Before Elon Musk, before Steve Jobs, Lee Iacocca made the business of American business seem like the greatest adventure on the planet. Born Lido Anthony Iacocca in 1924 to immigrant parents who ran an Allentown, Pennsylvania, hot dog restaurant, Iacocca possessed the soul of a salesman, the preening ego of a rock-band frontman and the pluck of a champion poker player. In his 46-year career, he transformed the car industry with inventive new models like the Ford Mustang and the minivan, but he also played politics smoother than a Chicago alderman. Along the way, Iacocca became the country’s highest-paid executive, published an autobiography that stayed on the New York Times bestseller list for 88 weeks, and was ranked the nation’s third-most admired person in a 1985 Gallup Poll, just behind President Ronald Reagan and Pope John Paul II. Long before Donald Trump made his cross-over move, Iacocca thought about taking a shot at becoming our first businessman president. Like … [Read more...] about Lee Iacocca, the Businessman President Who Wasn’t
Wasnt built in a day
With an entrepreneurial can-do mindset, the four Hollywood vets have built a business with soaring sales and global impact. Amy Wilkinson Published 8:00 am CDT, Tuesday, April 9, 2019 Photo: Nigel Parry Photo: Nigel Parry Image 1 of / 1 Caption Close Image 1 of 1 Photo: Nigel Parry Kristen Bell and Her Cofounders Built a Company to Save Lives. But Growing It Wasn't So Simple. 1 / 1 Back to Gallery Four Hollywood actors had a big idea: Launch a snack bar and use the sales to help feed malnourished kids around the world. They had a big name, This Bar Saves Lives, for their company. And as they sat around their office -- which was really just one of their condos -- in the early days … [Read more...] about Kristen Bell and Her Cofounders Built a Company to Save Lives. But Growing It Wasn’t So Simple.
'I wasn't academic and university seemed alien to me. I just wanted to work and ski...' BelfastTelegraph.co.uk Gareth Murphy, the man behind the We Are Vertigo empire, has a thing about the education system here. https://www.belfasttelegraph.co.uk/business/big-interview/i-wasnt-academic-and-university-seemed-alien-to-me-i-just-wanted-to-work-and-ski--37852947.html https://www.belfasttelegraph.co.uk/business/northern-ireland/article37852945.ece/94c54/AUTOCROP/h342/2019-02-26_bus_48283521_I4.JPG Email Gareth Murphy, the man behind the We Are Vertigo empire, has a thing about the education system here. Weekly Business Digest Newsletter He believes schools "have a responsibility to harness individual talents" instead of imposing the same curriculum for every child. Its a view he's held since growing up with two older siblings who he describes as incredibly academic. He says he "struggled in a classroom environment" and found the idea of third level education as an option the … [Read more...] about ‘I wasn’t academic and university seemed alien to me. I just wanted to work and ski…’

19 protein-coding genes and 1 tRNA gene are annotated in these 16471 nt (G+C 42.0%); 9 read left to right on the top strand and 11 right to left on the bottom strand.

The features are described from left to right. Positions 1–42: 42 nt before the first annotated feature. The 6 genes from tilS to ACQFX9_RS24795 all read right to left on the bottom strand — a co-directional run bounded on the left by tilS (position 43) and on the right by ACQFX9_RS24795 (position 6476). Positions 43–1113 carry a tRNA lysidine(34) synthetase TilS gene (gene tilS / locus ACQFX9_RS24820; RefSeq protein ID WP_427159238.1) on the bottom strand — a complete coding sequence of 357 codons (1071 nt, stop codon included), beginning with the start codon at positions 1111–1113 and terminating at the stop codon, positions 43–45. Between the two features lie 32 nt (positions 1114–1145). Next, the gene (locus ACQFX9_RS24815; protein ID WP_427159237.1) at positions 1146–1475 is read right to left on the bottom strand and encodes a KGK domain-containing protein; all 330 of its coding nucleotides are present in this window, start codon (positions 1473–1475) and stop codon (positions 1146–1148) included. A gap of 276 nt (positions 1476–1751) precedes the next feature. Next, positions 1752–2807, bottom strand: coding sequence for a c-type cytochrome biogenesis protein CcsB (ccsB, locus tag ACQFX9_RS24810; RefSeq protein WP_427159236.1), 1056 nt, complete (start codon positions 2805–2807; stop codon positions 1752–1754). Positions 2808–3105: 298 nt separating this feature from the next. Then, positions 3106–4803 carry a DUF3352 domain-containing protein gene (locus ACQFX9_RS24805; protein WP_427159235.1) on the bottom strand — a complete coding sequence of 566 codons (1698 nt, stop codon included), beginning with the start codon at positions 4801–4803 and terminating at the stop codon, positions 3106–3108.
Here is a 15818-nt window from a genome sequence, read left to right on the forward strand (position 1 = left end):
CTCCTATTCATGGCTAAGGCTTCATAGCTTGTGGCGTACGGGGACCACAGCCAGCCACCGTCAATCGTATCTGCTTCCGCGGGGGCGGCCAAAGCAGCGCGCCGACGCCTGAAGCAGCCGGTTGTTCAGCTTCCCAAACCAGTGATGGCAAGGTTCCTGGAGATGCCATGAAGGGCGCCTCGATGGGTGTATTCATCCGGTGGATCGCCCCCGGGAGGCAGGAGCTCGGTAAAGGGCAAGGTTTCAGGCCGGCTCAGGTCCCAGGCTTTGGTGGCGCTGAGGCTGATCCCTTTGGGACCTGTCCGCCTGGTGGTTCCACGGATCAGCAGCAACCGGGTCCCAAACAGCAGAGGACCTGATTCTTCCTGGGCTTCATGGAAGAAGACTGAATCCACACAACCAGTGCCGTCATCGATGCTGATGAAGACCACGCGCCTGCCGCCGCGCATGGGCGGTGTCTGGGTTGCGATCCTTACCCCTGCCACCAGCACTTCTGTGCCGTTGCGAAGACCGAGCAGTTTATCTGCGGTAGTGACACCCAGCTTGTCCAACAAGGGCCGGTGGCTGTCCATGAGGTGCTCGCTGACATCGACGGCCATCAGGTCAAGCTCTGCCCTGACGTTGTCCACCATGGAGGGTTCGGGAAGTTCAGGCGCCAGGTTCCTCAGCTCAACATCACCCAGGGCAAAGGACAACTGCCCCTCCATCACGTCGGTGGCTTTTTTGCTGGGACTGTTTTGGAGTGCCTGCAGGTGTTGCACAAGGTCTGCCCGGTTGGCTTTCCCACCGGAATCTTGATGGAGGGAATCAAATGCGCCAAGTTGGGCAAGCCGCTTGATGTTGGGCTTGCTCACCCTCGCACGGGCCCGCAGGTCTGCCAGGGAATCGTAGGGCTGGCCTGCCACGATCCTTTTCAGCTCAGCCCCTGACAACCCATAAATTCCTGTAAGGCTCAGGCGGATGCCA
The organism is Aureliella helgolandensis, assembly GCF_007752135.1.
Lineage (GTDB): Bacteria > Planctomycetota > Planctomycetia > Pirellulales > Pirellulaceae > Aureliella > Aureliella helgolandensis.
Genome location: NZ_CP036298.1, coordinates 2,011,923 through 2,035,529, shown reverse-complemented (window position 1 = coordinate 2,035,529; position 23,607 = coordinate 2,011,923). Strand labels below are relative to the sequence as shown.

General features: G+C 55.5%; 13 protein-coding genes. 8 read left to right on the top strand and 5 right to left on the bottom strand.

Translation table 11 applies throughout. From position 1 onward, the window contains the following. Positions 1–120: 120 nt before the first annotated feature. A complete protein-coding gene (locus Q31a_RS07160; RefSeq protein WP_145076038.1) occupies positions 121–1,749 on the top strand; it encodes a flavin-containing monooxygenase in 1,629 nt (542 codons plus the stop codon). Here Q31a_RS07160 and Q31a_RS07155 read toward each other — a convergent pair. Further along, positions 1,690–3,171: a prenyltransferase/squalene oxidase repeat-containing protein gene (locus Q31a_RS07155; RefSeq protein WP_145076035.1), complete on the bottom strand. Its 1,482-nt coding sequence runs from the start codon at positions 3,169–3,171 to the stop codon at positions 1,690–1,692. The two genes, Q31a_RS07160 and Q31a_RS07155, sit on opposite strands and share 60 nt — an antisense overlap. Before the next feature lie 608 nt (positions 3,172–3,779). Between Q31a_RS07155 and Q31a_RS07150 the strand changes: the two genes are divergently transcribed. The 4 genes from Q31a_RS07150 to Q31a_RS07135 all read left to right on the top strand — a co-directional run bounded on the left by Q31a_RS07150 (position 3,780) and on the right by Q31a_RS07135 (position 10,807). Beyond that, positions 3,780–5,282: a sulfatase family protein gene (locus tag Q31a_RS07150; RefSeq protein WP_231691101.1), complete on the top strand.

One of the most decorated luxury hotels in the world, the Burj Al Arab in Dubai has frequently been called “the world’s first seven-star hotel” and “the most luxurious hotel in the world” by travel writers and critics. I recently visited the hotel on a trip to Dubai to try out the Burj Al Arab’s flagship restaurant, Al Mahara, a seafood restaurant helmed by Michelin-starred British chef Nathan Outlaw. Like the gold-and-marble covered hotel it is housed in, Al Mahara can be an over-the-top experience with extravagances like caviar and truffles finding their way into numerous dishes and checks that can easily top $US400 or more for two people. While the restaurant is no doubt delicious with fresh ingredients and a few inspired dishes, truthfully, I’ve had much better meals, with tasting menus, for less. At times, it feels like you are paying for the gold-covered locale. If you’ve ever wondered what it’s like to eat where the … [Read more...] about I ate at the flagship restaurant of the $1 billion hotel considered ‘the most luxurious in the world’ and quickly realised the $500 price tag wasn’t for the caviar and oysters
Visit The Boston Globe Share on Twitter Share on Facebook Comment on this Scroll to top of page By Wade Roush December 27, 2018 Just because we have choices about technology doesn’t mean we always choose well. Walking in my neighborhood in East Cambridge one day, I stumbled across an obscure plaque put up by the Cambridge Historical Commission more than 40 years ago. I was astonished to learn that Cambridge had been home to one of the world’s first monorail systems — an experimental track in place from 1884 to 1894.It was envisioned as the prototype for a regional rapid transit system that would have made Boston into a kind of steampunk utopia. The city would have been criss-crossed by marvelous tubular trains that looked like they were designed by Captain Nemo. But we never got that version of Boston, because in 1887, the East Cambridge monorail project got abruptly. . . derailed.At any given moment in history, we humans have multiple … [Read more...] about The Cambridge monorail that wasn’t